The Fall

Bud told me that a woman at church had mentioned seeing me out for a run. “She doesn’t run,” he told her, “she just walks really fast.”

I was out for a walk the other day when I took a tumble. I do walk at a pretty fast clip, so when the toe of my sneaker caught on a bit of uneven sidewalk, I went down hard. Right onto my left knee.

I limped back to my car, about 3/4 of a mile away, stopping to rest on the stone bridge and take pictures of Tuga. On this day, no man was talking on his cell phone there so I didn’t feel self-conscious.

I kept reaching down to feel my knee through my jeans. I could barely touch it without severe pain, but I couldn’t see what the damage was. The wound was painful but, without seeing it, still abstract.

When I got home, I went into the bathroom to inspect my knee. The egg on my knee reminded me of the egg on Karl’s head the time “Fred” talked him into stepping into a spackle bucket with a rope on the handle that he had hanging over the edge of the cellar stairs.

“Let’s play Paul-in-a-basket and I’ll lower you down over the city wall,” he said.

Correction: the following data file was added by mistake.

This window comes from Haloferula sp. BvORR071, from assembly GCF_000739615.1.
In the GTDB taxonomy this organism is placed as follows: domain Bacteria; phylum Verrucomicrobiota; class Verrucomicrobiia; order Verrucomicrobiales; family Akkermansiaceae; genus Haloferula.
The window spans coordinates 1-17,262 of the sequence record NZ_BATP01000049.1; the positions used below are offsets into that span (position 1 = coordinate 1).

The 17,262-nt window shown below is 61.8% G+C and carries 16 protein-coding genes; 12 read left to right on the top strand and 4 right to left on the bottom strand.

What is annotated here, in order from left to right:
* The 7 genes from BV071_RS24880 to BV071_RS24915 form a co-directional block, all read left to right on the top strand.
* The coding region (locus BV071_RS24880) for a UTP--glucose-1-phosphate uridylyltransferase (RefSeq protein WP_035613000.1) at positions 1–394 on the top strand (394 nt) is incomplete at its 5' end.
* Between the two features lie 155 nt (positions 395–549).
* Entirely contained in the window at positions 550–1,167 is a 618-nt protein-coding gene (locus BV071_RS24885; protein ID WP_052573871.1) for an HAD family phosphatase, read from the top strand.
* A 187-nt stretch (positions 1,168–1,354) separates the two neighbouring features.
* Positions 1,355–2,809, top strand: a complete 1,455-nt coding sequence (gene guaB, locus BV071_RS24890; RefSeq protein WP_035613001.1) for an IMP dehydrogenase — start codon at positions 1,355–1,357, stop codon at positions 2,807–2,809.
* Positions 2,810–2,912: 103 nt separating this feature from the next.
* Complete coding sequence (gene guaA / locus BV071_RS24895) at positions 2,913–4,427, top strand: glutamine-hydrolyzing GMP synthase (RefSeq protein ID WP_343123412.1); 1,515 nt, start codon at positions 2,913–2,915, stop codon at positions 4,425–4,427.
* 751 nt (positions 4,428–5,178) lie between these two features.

It did not end well.

I iced my knee and put my leg up. Look up knee injury on the internet and the advice is nearly always the same — RICE: Rest – Ice – Compression – Elevation. I didn’t compress my knee though; I could barely touch it.

Mary and Laurel were a huge help, cleaning up the dinner stuff and fixing my father his nightly bowl of ice cream.

I took two ibuprofen and went to bed early. The injury knocked the wind out of me.

I really don’t have time for this, I told God as I fell asleep. He listened. In the morning, I felt completely better.

Not really — but the egg was gone from my patella. I could still see the redness and the abrasion where I had hit, but the real swelling was now in big circle around the patella.

It has now been three days since the fall. Bruising is settling in below my knee.

I find the whole thing fascinating — the way my patella absorbed a huge impact, then dispersed a cushion of fluid around the point of impact, and now even that is settling. The tenderness is minimal and only around the outskirts of my knee. Okay — I still can’t kneel, but I can do everything else.

The human body is a pretty amazing piece of self-healing machinery, don’t you think?

And that silly fall is not going to prevent me from walking today or tomorrow.

Snow may take care of that.

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